Case 3 - This patient fractured of her zygoma, maxilla and orbit and had a resultant enophthalmos, distopia and malar depression (Figure 4). Four grafting sessions were performed, injecting 3.9 ml in the left periorbit, 7 ml in the left malar area and 1 ml in the intraorbital area. Figures 4A and 4B show her postop of over 5 years, and even though the preoperative worm's view is not available, it is possible to see the improvement on the dystopia, scleral show and position of the superior eyelid crease.

Figure 4 - Case 3. In A, preoperative appearance. In B and C, appearance at slightly more than 5 years after completion of the structured fat grafting in the periorbital region, left cheekbone, and left intraorbital region and the patient lost around 10% of her body weight.

Case 4 - This patient had discoid lupus and underwent 2 sessions of fat grafting, having injected 6 ml in the nose and 4 ml in the chin in the first session and 5 ml in the nose and 4 ml in the chin in the second one. A partial resection of the keratotic kin over the dorsum of the nose was performed in another surgery after the grafting. Figure 5 shows the preoperative and postoperative appearances after slightly more than 5 years.

Figure 5 - Case 4. In A, preoperative appearance. In B, appearance at slightly more than 5 years after performing the structured fat grafting in the nose and chin, complemented with partial resection of the keratotic zone of the nasal dorsum.

Case 5 - This patient has Romberg syndrome and was initially treated with Medpore® in her forehead and traditional fat grafting, with poor results. Figure 6A shows the preoperative appearance, Figure 6B shows the postoperative appearance at almost 4 years after the first structured fat grafting session, and Figure 6C shows the appearance 6 months after the second session. In the first session, 3.5 mL of fat was injected into the forehead, 1 mL into the upper eyelid, and 15 mL into the cheek. In the second session, 9 mL of fat was injected into the left forehead, 2.7 mL of fat into the upper eyelid, 6.5 mL of fat into the left cheekbone, and 3.5 mL into the scalp.

Figure 6 - Case 5. In A, preoperative appearance. In B, postoperative appearance almost 4 years after the first session of the structured fat grafting in the forehead, upper eyelid, and cheek. In C, appearance 6 months after the second session of structured fat grafting in the forehead, left upper eyelid, left cheek, and scalp.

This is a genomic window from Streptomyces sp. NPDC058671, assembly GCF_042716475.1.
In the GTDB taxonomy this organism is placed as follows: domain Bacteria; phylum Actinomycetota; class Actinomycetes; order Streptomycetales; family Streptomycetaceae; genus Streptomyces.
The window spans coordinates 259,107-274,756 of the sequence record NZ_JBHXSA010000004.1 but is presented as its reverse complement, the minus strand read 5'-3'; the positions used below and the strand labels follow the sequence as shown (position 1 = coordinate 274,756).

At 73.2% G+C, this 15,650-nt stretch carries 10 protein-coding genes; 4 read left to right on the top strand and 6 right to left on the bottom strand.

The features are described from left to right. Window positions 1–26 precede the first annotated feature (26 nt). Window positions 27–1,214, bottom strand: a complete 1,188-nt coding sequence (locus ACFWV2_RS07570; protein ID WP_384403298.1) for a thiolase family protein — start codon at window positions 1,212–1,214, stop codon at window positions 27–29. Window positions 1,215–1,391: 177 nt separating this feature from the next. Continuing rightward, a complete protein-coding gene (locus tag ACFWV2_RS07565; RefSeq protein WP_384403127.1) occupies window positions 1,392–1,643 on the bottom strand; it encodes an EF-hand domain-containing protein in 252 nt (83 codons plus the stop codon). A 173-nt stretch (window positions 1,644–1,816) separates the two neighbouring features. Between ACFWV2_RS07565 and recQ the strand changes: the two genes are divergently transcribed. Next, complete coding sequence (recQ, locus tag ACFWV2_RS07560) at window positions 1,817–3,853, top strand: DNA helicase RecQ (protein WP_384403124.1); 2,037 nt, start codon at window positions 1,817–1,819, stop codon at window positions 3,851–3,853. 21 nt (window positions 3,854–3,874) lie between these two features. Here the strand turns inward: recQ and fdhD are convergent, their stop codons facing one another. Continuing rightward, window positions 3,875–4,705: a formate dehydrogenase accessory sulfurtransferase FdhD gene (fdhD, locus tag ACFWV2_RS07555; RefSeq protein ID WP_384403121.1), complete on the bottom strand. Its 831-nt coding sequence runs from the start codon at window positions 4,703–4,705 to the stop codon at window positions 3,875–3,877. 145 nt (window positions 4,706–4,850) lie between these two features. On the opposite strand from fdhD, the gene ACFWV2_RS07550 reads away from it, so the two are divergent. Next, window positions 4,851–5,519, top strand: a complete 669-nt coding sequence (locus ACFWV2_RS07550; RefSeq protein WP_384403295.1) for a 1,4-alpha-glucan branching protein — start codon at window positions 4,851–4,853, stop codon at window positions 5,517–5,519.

Case 6 - This patient demonstrates one of the possible complications, that is, overgrafting, which can easily happen in the periorbital area and needed to be surgically removed (Figure 7).

Figure 7 - Case 6. Patient presenting with excess grafting, especially in the periorbital region, which was visible and had to be surgically removed.

Both cases of chronic diseases, lupus and Romberg presented a clinically visible improvement of the surrounding tissues. The patient with lupus reported that she her glasses no longer hurt the area where they leaned on her nose. Pathological analysis revealed degenerative changes of the fragment removed from the dorsum of her nose.


As strong points this study has patients operated by the same surgeon with the same technique, followed over a long period of time, with a detailed evaluation per area, which facilitates more objective comparison between different surgeons and methods.

On the other hand, as with all retrospective studies, it is limited by the analysis of the available data only and shows a qualitative evaluation, which always carries some subjectivity. A quantitative analysis through 3 dimensional photography or magnetic resonance imaging is the next step to bring in hard data for a more objective point of view.

There was a low incidence of complication that, if on one hand eventually demanded surgical correction, on the other hand had a simple and total resolution.

The significant correlation between the surgeon's and the patient's evaluation helped validate the method, even though it is still subjective. The evaluation was always done through the photographs for two reasons: some results could only be fully analyzed with a side view, which is hard for the patient to do and rarely does the patient remember his preoperative appearance. Furthermore, structural fat grafting rarely if ever produces nodules or long term inflammatory reaction, which sometimes makes the patient think that the fat got reabsorbed1,18,19.

Very significant weight changes, specially gain, may cause contour deformation, but returning to previous weight corrects the problem. This aspect should always be discussed with the patient prior to surgery.

Regression analysis indicated an inverse relation between the surgeons evaluation of the malar area and patient age, that is, the younger the patient the better the evaluation. Although this makes sense, since younger patients will have firmer tissue that will tend to retain better the new projection obtained, analysis of the dispersion plot of the variables showed some outliers that could potentially change this relation. Additionally, the quality of adjustment of the model, translated by the coefficient of determination (r2) was not as high as ideally should be. A larger sample in future studies may resolve that point by confirming this tendency to extend on to other areas, or disappearing.

All techniques have a learning curve and in this case it may be steep. It is important to say that overcorrection is not recommended with this method, since it is expected that most of the graft takes, especially in the periorbital area, where skin and subcutaneous tissue are very thin and any excess will turnout visible.

The mean volumes injected in each area presented here may help the surgeon who may be initiating in this technique to find the right volume for the desired correction, but one should probably inject less rather than more, when first using this method, for the fat will be layered into the tissues and it may be very hard to remove if excessive amounts are placed8.